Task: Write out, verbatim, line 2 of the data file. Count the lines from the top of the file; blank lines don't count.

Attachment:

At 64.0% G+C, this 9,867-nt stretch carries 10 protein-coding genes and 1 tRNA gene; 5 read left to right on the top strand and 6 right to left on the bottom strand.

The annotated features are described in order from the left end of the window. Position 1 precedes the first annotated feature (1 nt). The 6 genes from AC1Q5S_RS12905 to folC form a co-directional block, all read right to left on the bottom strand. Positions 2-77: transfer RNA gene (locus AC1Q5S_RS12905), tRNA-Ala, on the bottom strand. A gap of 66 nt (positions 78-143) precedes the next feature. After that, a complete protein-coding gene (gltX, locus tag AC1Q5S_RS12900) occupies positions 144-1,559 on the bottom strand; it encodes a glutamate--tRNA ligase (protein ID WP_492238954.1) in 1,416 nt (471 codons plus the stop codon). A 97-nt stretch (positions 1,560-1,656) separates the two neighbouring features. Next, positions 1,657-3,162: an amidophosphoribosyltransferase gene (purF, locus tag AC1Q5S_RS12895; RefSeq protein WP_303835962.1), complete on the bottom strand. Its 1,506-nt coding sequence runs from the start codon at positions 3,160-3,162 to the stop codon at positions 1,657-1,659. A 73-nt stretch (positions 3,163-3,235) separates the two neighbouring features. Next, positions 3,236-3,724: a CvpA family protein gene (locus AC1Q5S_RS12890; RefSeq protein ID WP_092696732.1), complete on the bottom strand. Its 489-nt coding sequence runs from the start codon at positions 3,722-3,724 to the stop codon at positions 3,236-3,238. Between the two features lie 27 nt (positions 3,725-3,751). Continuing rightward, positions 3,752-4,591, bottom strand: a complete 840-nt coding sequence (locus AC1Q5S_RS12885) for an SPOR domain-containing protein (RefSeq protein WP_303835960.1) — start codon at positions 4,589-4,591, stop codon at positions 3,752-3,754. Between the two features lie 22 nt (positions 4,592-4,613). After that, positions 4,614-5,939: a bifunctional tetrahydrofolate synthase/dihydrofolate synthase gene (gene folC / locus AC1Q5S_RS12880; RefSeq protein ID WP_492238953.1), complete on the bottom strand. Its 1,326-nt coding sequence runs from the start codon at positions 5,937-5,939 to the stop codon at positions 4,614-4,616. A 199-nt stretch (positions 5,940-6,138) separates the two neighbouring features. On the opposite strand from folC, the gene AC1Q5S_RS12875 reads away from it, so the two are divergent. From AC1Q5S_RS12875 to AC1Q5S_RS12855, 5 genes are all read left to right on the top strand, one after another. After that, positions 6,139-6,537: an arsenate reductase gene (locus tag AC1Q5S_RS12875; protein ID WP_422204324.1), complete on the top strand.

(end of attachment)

The annotated features are described in order from the left end of the window. Position 1 precedes the first annotated feature (1 nt). The 6 genes from AC1Q5S_RS12905 to folC form a co-directional block, all read right to left on the bottom strand. Positions 2-77: transfer RNA gene (locus AC1Q5S_RS12905), tRNA-Ala, on the bottom strand. A gap of 66 nt (positions 78-143) precedes the next feature. After that, a complete protein-coding gene (gltX, locus tag AC1Q5S_RS12900) occupies positions 144-1,559 on the bottom strand; it encodes a glutamate--tRNA ligase (protein ID WP_492238954.1) in 1,416 nt (471 codons plus the stop codon). A 97-nt stretch (positions 1,560-1,656) separates the two neighbouring features. Next, positions 1,657-3,162: an amidophosphoribosyltransferase gene (purF, locus tag AC1Q5S_RS12895; RefSeq protein WP_303835962.1), complete on the bottom strand. Its 1,506-nt coding sequence runs from the start codon at positions 3,160-3,162 to the stop codon at positions 1,657-1,659. A 73-nt stretch (positions 3,163-3,235) separates the two neighbouring features. Next, positions 3,236-3,724: a CvpA family protein gene (locus AC1Q5S_RS12890; RefSeq protein ID WP_092696732.1), complete on the bottom strand. Its 489-nt coding sequence runs from the start codon at positions 3,722-3,724 to the stop codon at positions 3,236-3,238. Between the two features lie 27 nt (positions 3,725-3,751). Continuing rightward, positions 3,752-4,591, bottom strand: a complete 840-nt coding sequence (locus AC1Q5S_RS12885) for an SPOR domain-containing protein (RefSeq protein WP_303835960.1) — start codon at positions 4,589-4,591, stop codon at positions 3,752-3,754. Between the two features lie 22 nt (positions 4,592-4,613). After that, positions 4,614-5,939: a bifunctional tetrahydrofolate synthase/dihydrofolate synthase gene (gene folC / locus AC1Q5S_RS12880; RefSeq protein ID WP_492238953.1), complete on the bottom strand. Its 1,326-nt coding sequence runs from the start codon at positions 5,937-5,939 to the stop codon at positions 4,614-4,616. A 199-nt stretch (positions 5,940-6,138) separates the two neighbouring features. On the opposite strand from folC, the gene AC1Q5S_RS12875 reads away from it, so the two are divergent. From AC1Q5S_RS12875 to AC1Q5S_RS12855, 5 genes are all read left to right on the top strand, one after another. After that, positions 6,139-6,537: an arsenate reductase gene (locus tag AC1Q5S_RS12875; protein ID WP_422204324.1), complete on the top strand.